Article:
I have a new favorite “exhibit a” book for presenting and depicting the transgender woman experience.
Meredith Russo joins an already-populated field: on my bookshelf I have Jan Morris’s CONUNDRUM, Jennifer Boylan’s SHE’S NOT THERE, Nicola Jane Chase’s TEA AND TRANSITION, Audrey MC’s LIFE SONGS, Ami Polonsky’s GRACEFULLY GRAYSON, and a few others scattered about. Documenting what it means to be a transgender woman as a trans coming-out story has been done enough times that I think many authors are leery of writing something cliché, and so there’s been a feeling that a good solid trans woman story needs to be “about” something other than the trajectory of “I always knew I wasn’t like the other boys” / “People reacted to me being like one of the girls” / “It was my secret, I knew I was a girl despite my body” / “I sought answers and found doctors who would help me transition” / “Here’s what medical transitioning was like” / “And here I am, I did it”.
In If I Was Your Girl (Flatiron Books: 2017), Meredith Russo takes the tack of simplifying the narrative and making it accessible and entertaining and easy to relate to. Amanda Hardy, the main character, is a young girl, still in high school, and has already transitioned. She’s a brave person, and a person used to living on the margins, not accepted by other people. Her backstory is provided in intermittent flashback chapters, but they’re short; the main story arc is all in Amanda’s present tense. She is happy to make friends but doesn’t expect to and doesn’t take it for granted; and when Grant Everett indicates he’s interested in her as more than a friend, it’s dream-fulfillment material but enmeshed with the delicate fears that it doesn’t mean what she hopes it does, that once he gets to know her he’ll be less impressed with her — in other words, the typical everyday fears of so many adolescent girls, merely made a bit more complicated by the specific situation that Amanda is in, the specific worrisome secret that might cost her this acceptance and sense of belonging if it came out.
It does, of course. That Amanda is strong enough to cope with the situation is less surprising than the resilience of so many of her friendships and connections. Not all of them (that would not be realistic), but there’s a hopeful and positive message here about how many people will accept a trans person for who she is.
If I Was Your Girl touches on one of the central aspects of being transgender that many of these narratives omit: after transitioning, a person may fit in and be perceived and accepted as an ordinary, typical member of their target gender, but they are also a person with a past; does such a person have to invent a gender-consistent backstory, does such a person have to deny their own personal history and set of experiences? And to what extent can a person ever really feel known and accepted while keeping such a centrally personal aspect of themselves secret? Unlike so many other trans narratives, this story is truly a coming-out story, and it’s fundamentally an affirmative one.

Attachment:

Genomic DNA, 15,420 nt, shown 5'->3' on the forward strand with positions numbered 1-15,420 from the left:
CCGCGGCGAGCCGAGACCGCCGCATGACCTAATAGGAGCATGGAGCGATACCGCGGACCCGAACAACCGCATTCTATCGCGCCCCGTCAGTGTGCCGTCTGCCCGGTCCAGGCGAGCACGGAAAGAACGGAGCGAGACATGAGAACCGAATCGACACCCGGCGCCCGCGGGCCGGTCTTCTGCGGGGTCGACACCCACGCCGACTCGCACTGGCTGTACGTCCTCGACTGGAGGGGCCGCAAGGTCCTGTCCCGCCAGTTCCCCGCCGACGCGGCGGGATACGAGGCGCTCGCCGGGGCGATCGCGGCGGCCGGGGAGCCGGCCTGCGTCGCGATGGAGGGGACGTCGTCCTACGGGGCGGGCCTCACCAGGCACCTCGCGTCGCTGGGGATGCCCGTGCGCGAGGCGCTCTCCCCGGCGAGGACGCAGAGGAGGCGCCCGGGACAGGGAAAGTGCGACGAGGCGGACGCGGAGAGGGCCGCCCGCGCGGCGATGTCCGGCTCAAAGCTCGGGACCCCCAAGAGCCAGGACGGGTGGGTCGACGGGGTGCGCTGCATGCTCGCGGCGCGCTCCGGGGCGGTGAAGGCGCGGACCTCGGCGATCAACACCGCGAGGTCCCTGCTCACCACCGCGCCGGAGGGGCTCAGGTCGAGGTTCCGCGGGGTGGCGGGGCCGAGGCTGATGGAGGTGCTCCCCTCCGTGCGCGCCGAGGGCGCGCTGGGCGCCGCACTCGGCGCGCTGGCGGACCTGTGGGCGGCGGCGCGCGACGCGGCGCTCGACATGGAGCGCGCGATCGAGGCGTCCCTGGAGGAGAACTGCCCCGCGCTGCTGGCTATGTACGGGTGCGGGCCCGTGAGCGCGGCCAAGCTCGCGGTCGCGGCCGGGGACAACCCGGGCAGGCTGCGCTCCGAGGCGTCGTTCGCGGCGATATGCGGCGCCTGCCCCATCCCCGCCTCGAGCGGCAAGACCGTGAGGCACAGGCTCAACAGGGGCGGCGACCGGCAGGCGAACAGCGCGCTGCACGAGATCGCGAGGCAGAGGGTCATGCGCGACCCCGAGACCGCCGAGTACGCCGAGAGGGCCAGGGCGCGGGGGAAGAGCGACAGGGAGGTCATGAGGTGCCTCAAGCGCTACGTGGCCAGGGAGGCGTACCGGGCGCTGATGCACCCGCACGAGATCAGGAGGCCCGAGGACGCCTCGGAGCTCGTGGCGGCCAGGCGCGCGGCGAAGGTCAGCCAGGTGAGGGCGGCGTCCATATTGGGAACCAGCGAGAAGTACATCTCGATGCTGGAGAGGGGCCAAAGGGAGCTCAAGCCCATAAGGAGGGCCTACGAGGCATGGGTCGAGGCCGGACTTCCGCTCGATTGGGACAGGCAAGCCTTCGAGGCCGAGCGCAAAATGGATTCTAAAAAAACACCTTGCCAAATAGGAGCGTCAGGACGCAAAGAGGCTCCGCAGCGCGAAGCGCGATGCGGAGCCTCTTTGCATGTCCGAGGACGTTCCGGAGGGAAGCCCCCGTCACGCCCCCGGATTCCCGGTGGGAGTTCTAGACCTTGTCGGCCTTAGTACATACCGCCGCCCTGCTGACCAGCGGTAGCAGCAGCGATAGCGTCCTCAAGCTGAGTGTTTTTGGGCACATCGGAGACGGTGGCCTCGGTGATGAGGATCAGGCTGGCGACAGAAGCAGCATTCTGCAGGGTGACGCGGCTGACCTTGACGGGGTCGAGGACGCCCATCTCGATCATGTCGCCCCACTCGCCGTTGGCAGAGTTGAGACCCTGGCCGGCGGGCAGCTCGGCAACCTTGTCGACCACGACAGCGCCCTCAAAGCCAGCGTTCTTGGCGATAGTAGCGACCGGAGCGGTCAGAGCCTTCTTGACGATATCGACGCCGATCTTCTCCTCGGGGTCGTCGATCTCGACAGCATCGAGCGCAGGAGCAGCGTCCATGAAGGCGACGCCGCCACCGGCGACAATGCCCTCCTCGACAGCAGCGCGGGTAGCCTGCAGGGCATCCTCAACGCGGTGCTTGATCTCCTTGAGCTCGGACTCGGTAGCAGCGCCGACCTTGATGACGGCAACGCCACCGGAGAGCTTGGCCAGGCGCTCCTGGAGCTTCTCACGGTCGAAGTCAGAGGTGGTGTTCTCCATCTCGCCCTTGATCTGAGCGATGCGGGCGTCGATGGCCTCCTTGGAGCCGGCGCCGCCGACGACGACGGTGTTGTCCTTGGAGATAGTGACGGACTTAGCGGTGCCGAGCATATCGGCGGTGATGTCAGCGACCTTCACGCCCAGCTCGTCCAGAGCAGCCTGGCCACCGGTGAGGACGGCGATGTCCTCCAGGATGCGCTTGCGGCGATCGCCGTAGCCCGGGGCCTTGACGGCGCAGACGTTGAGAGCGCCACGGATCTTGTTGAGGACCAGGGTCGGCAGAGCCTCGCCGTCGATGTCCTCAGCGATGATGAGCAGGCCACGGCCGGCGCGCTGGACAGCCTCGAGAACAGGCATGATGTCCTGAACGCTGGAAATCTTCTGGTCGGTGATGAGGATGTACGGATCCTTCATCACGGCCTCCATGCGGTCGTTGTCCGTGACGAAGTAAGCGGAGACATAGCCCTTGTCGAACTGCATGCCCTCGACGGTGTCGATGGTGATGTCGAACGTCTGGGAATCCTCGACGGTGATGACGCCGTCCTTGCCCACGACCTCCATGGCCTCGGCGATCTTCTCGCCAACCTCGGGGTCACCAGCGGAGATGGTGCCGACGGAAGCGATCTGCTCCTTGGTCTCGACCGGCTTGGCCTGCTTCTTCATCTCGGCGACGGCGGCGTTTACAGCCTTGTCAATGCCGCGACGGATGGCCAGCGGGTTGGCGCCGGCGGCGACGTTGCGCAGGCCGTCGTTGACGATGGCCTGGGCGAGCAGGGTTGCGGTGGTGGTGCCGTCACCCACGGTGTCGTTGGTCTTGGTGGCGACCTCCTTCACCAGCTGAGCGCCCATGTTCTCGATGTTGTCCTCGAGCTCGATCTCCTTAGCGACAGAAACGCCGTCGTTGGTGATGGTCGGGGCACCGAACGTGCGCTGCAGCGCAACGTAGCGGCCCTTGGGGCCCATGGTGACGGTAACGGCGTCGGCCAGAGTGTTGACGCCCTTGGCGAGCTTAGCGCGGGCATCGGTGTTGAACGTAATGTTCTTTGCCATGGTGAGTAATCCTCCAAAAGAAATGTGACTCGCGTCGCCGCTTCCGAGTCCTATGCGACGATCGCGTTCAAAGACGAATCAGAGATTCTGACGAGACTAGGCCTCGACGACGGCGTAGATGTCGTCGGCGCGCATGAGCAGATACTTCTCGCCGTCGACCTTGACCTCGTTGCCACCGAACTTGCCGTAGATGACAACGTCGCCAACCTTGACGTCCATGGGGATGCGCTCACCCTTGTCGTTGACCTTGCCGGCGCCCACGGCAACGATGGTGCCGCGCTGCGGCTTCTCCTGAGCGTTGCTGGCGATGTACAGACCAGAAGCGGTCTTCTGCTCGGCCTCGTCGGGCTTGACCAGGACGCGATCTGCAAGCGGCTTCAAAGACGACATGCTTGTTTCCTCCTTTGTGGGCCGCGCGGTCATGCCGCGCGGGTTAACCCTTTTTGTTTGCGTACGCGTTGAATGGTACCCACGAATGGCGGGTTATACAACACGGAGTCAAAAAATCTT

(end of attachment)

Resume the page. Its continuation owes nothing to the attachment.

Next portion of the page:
What it doesn’t focus on is the convoluted process of figuring out that one is, in fact, transgender, or on the details of medical transitioning. I think that is a wise choice. The reader who picks up the book and relates to the character strongly will already be on the road to contemplating their own gender identity in a sufficiently appropriate manner, and the details of such things as hormones and bottom surgery are probably a lot less important than the fundamentals of what it would be like as a person to have done so for anyone who is curious to know what being transgender is about.
Author Meredith Russo acknowledges in the postlogue of the book that this is the simplest version of the story:
I have, in some ways, cleaved to stereotypes and even bent rules to make Amanda’s trans-ness as unchallenging to normative assumptions as possible. She knew from a very young age. She is exclusively attracted to boys. She is entirely feminine. She passes as a woman with little to no effort. She had a surgery that her family should not have been able to afford, and she started hormones through legitimate channels before she probably could have in the real world. I did this because I wanted you to have no possible barrier to understanding Amanda as a teenage girl with a different medical history from most other girls.
I think If I Was Your Girl succeeds in exactly the ways that Russo intended it to. And where it fails, to the extent that it does so, it is due to the limitations that she acknowledges here. It is not a book that it is not, and there are stories that need to be told that are about those other trajectories of experience which are not so centrally identical to what people in general understand transgender to mean.
I want my own book to be like this. I want The Story of Q to present the story of what it is like to be male, to be one of the girls, to be attracted to them as well, and to end up being one of the gender-variant people for whom a transition to female is not the solution. I want it to be accessible the way Amanda’s story is accessible.